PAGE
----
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zewde yeraswork
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too many options?
zewde yeraswork   12/13/2013 1:45:14 PM
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This article leads naturally to the question--the same question behind Moore's Law and a number of other technological paradigms--is there really such a thing as too many options? Too much power? Too much diversity? Too much integration?

krisi
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heat
krisi   12/13/2013 3:38:03 PM
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I wonder how much heat is dissipated in the process of charging...can I put my coffee on top on the wireless box to keep it warm?

_hm
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Re: heat
_hm   12/13/2013 5:40:55 PM
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@Krisi: It is Faraday cage. It will not RF escape.

krisi
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Re: heat
krisi   12/13/2013 7:01:50 PM
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I realize RF signals will not escape...but the energy has to go somewhere...and energy transfer is not 100%, actually how high is it?

Sanjib.A
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Re: heat
Sanjib.A   12/15/2013 6:13:25 AM
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I was going through an article on the same topic and learned that the efficiency of RF transmission would be ~90% and above for this device. So 10% of that would be dissipated as heat? Again some more would be dissipated by the receiver, the charging chip on the device being charged...don't know how much that would be.

_hm
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There is always better way!
_hm   12/13/2013 5:43:42 PM
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This is wonderful idea and very suitable application. Kudos to them. This technology will proliferate soon. IEEE should consider working on standard for this. It will be very helpful.

 

DrQuine
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The Larger Question
DrQuine   12/14/2013 9:31:37 PM
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It doesn't matter how many ways we develop to send power to a rechargeable device, we still need to have a compatible receiver on the device end. Just when standards are being set to ensure compatible charging cords for mobile phones, we seem to be spiraling into endless combinations and permutations of wireless charging protocols. Consumers probably just need to step away and allow the competition to play out.

krisi
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Re: The Larger Question
krisi   12/15/2013 11:35:49 AM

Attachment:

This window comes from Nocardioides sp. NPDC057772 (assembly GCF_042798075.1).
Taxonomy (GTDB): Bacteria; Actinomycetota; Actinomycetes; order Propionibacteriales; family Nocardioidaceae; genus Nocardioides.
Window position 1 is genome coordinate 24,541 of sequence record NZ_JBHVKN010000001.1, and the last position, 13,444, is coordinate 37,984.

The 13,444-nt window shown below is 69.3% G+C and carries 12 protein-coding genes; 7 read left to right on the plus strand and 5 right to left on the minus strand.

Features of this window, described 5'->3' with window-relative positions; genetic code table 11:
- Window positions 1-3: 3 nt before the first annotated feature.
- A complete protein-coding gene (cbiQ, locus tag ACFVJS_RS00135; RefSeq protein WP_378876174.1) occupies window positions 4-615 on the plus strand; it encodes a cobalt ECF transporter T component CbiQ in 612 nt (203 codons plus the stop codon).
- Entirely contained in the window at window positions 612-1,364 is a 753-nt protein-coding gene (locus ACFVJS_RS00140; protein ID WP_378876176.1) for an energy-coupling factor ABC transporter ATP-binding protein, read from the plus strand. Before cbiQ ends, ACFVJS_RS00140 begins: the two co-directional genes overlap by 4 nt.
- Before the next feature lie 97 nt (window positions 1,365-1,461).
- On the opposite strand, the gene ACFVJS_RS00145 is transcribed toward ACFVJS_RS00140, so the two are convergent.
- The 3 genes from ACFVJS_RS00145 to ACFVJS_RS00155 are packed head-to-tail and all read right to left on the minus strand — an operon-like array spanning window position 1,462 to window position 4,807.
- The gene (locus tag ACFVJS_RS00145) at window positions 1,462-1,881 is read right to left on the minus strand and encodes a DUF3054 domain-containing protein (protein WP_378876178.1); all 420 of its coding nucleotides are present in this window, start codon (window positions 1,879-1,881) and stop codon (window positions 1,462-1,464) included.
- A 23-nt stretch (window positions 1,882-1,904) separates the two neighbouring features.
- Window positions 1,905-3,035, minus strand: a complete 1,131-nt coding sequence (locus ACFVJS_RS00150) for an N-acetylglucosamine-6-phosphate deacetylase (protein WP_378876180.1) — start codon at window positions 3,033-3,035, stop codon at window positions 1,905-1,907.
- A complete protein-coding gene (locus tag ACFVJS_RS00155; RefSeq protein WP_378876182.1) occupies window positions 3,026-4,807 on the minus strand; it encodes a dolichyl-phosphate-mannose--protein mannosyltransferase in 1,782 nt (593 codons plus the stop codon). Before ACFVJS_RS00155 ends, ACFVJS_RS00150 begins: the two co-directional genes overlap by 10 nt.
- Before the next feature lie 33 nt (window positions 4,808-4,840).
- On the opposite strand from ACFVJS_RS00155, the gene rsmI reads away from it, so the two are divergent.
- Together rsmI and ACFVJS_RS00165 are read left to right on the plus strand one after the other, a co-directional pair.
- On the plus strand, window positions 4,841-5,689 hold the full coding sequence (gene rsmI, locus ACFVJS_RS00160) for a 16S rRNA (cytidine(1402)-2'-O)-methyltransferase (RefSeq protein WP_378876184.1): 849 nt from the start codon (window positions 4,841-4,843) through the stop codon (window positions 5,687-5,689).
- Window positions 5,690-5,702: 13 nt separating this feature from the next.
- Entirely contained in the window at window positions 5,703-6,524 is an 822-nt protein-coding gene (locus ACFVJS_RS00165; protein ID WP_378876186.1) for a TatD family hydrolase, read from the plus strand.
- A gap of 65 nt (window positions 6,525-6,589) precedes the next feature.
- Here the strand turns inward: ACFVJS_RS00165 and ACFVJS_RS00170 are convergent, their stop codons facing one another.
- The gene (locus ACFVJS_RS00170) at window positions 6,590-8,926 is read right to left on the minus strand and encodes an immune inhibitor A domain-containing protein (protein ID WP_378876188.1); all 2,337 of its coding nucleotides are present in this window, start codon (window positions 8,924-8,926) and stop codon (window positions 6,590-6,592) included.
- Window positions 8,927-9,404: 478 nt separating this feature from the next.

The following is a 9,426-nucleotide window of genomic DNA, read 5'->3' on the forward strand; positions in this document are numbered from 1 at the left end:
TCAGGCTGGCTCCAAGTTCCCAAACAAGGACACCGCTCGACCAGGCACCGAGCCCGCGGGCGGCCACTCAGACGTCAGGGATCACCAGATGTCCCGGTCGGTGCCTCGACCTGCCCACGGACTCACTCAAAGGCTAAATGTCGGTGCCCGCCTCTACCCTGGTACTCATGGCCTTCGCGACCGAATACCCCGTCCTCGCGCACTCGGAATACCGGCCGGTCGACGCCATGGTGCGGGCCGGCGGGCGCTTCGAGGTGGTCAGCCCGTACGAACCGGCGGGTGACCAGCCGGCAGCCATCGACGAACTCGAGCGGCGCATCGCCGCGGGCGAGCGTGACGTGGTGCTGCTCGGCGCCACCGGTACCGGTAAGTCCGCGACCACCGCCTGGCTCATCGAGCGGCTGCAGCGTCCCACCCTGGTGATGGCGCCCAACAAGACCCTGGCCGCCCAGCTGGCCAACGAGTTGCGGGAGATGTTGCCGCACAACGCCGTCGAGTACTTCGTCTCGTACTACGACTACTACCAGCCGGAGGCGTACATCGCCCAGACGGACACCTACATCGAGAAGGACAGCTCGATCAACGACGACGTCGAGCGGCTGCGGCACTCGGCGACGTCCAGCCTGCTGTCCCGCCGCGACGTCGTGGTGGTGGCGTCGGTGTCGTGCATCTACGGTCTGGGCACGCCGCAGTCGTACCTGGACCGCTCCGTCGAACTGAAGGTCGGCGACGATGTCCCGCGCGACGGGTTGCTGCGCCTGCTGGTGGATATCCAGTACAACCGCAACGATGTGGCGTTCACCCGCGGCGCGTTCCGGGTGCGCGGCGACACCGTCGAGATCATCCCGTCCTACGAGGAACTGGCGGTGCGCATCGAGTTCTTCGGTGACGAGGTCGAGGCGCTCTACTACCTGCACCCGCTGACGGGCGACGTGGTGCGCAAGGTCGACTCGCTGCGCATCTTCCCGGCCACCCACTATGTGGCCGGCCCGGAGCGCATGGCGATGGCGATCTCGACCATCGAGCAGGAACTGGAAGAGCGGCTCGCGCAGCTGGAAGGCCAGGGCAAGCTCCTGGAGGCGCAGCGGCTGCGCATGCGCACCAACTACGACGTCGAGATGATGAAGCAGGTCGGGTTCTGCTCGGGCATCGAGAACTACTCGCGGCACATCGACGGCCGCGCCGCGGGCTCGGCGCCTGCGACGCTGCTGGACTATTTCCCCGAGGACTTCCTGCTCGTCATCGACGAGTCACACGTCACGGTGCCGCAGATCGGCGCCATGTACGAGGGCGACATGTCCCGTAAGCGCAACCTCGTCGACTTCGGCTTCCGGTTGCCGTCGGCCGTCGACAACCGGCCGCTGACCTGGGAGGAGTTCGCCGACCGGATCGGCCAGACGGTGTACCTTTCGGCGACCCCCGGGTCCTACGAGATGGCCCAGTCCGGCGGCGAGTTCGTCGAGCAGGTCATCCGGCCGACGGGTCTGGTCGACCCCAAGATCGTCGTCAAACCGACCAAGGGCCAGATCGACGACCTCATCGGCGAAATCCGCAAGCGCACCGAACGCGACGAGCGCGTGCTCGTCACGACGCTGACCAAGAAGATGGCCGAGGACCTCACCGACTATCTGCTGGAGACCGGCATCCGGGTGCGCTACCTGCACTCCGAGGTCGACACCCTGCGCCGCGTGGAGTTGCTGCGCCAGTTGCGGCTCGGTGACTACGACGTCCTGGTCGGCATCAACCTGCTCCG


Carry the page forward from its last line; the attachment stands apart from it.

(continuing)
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I think it is a natural market evolution @Dr Quine...some technologies, standards and companies will eventually die...at this point it is not clear who is the winner, BTW,  the winner might be decided by a consumer company like Starbucks not by the technology company...Kris

Kinnar
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Keeping Electronics will also become power hungry
Kinnar   12/16/2013 4:00:40 AM
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Till today portable electronics was not consumer power, but with this kind of devices being used for charging batteries will be consuming more power than required individually by the actual portable device. Yes it is better that it removes the charging connectors from the devices but at the same time it is equally required to be economical in terms of power consumption.

Sanjib.A
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CEO
RF Energy Harvestiing?
Sanjib.A   12/16/2013 11:55:52 AM
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"The signals are received by electronics built into the charging device and then converted to DC energy"

I am assuming that the "charging device" mentioned here is some kind of RF energy harvesting device which converts RF energy into charging current. What is the kind of RF signal used? I wonder if the electronic gadgets with these "charging devices" would be capable of harvesting RF energy from mobile phones, wireless devices, radios etc. even when not kept inside those charging boxes...possible?

 

chanj0
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Efficiency of Wireless Charging
chanj0   12/16/2013 1:39:12 PM
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The convenience of wireless charging has drawn a lot of attention. What can be better than drop it off when you need to recharge the device and pick it back up after charging is done. Yet, I always wonder the efficiency. How good it can be?

On the other hands, there was powermat that you can literially drop your device on it to get charge and pick it back up. "Wreless Charging In a Box" lacks the convenience. Does it have better charging efficiency? It might have benefit of fast charging and less EMI problem to deal with. Question is whether you will trade fast charging over convenience if you are keen to wireless charging.



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